Search Sends More & Better Traffic To Content Sites Than Social Media, Study Says
Search is the number one source of external traffic for content sites, handily beating social media by more than 300%. That’s according to the Content Discovery and Engagement Report, Q1 2011 from Outbrain, makers of a popular widget platform that’s used on dozens of major publisher sites such as USA Today, Slate, Newsweek and others.
In looking at traffic from 100 million sessions in the first quarter of this year, Outbrain found that search drove 41% of external traffic, with other content sites (31%), portals (17%) and social media (11%) coming behind.
(Outbrain lists AOL Search under the “Search” category, but AOL itself under “Portal.” Ditto for Yahoo search vs. Yahoo. Other portals include Yahoo and MSN.)
Not surprisingly, Google was the primary source of referral traffic to sites in Outbrain’s network, directing almost nine times more traffic than the average site referrer. AOL’s homepage/portal surpassed Yahoo and Facebook to the the number two spot.
Search traffic is also quality traffic, according to Outbrain’s study. Reader engagement is very high with search traffic creating the highest number of average page views per session.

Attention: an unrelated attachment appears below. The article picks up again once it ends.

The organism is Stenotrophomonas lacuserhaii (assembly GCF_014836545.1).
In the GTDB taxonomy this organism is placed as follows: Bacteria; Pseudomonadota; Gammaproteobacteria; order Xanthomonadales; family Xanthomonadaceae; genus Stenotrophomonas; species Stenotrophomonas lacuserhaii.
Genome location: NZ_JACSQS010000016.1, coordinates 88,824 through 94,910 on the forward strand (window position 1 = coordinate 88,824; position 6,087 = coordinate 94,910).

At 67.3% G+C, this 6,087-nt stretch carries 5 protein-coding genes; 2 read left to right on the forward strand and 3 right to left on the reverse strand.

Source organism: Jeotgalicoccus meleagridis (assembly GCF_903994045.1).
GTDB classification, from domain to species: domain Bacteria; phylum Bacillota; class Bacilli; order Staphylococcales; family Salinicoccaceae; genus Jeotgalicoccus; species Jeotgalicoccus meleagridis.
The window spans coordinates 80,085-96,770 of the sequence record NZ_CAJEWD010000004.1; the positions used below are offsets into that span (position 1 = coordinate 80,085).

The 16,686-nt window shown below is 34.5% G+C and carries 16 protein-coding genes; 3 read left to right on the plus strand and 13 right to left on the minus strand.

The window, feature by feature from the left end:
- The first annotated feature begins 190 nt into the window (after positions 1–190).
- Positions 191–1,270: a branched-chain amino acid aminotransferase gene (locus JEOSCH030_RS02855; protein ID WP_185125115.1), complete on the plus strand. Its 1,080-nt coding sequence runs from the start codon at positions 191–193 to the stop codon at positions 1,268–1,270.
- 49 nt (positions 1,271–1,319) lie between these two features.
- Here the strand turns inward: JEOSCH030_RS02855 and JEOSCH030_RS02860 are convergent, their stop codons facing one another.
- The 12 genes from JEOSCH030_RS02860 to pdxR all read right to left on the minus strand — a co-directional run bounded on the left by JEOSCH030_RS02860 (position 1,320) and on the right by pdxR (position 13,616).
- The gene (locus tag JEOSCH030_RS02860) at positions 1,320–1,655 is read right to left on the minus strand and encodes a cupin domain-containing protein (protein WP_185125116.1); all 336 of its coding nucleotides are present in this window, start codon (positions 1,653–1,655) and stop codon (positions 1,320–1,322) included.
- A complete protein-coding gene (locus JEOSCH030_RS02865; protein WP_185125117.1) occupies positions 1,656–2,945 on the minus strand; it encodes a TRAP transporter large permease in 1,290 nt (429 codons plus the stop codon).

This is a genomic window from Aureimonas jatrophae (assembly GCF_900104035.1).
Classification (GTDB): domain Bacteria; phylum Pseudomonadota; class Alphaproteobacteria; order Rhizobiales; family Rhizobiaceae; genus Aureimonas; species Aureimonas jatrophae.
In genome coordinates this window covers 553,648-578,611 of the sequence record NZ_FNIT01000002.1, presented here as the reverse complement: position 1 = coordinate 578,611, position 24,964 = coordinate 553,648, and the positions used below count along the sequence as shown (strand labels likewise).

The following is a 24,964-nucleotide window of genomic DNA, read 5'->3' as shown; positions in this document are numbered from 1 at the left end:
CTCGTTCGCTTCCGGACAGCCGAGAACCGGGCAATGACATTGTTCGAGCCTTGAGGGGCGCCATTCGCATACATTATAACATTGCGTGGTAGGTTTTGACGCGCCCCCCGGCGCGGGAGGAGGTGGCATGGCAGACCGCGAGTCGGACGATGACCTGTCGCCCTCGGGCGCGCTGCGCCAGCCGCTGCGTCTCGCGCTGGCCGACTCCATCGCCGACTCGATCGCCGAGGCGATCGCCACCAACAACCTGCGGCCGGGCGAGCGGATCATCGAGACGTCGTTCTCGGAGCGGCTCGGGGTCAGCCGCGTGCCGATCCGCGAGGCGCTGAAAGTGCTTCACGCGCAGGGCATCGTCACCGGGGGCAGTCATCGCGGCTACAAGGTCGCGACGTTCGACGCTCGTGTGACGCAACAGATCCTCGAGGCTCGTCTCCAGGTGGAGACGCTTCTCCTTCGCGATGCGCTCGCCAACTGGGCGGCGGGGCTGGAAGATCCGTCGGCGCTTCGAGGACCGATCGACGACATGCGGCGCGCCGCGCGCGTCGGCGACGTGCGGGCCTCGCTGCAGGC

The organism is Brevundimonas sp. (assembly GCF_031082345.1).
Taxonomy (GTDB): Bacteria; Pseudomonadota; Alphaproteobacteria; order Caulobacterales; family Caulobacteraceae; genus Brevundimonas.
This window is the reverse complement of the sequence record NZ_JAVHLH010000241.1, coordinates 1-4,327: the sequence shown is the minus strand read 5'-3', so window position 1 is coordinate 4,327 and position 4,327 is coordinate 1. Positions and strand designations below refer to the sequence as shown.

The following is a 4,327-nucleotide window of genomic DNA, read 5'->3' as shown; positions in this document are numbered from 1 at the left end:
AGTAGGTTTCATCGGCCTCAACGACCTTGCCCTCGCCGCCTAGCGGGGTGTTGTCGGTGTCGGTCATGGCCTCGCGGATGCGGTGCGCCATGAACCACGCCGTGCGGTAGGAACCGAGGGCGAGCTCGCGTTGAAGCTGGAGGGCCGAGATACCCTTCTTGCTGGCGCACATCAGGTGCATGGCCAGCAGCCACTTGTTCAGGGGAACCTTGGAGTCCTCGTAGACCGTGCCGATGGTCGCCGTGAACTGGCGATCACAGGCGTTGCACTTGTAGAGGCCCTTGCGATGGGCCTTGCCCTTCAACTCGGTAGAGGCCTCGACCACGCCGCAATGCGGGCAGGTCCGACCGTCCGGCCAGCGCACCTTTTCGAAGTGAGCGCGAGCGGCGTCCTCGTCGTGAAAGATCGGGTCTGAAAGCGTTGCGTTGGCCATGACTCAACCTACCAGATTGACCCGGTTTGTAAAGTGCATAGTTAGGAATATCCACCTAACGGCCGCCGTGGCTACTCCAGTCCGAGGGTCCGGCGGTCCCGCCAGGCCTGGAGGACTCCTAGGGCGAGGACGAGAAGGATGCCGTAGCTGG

Outbrain also measured reader engagement via bounce rates and “hyper engaged readership” — i.e., readers who view more than five pages in a session. In both of those cases, Content Sites were tops on the charts (lowest bounce rates, most engaged readers), and search traffic was second. Social media traffic created the highest bounce rate per session in the study.
News and entertainment sites make up more than 50% of the publishers that work with Outbrain’s platform, so the results are skewed somewhat toward that type of reader. So, while it may not be indicative of web traffic on the whole, it’s still an interesting look at what’s driving traffic to content sites. You can read more and download the full study on Outbrain’s blog.
Some opinions expressed in this article may be those of a guest author and not necessarily Search Engine Land. Staff authors are listed here.
(Some images used under license from Shutterstock.com.)
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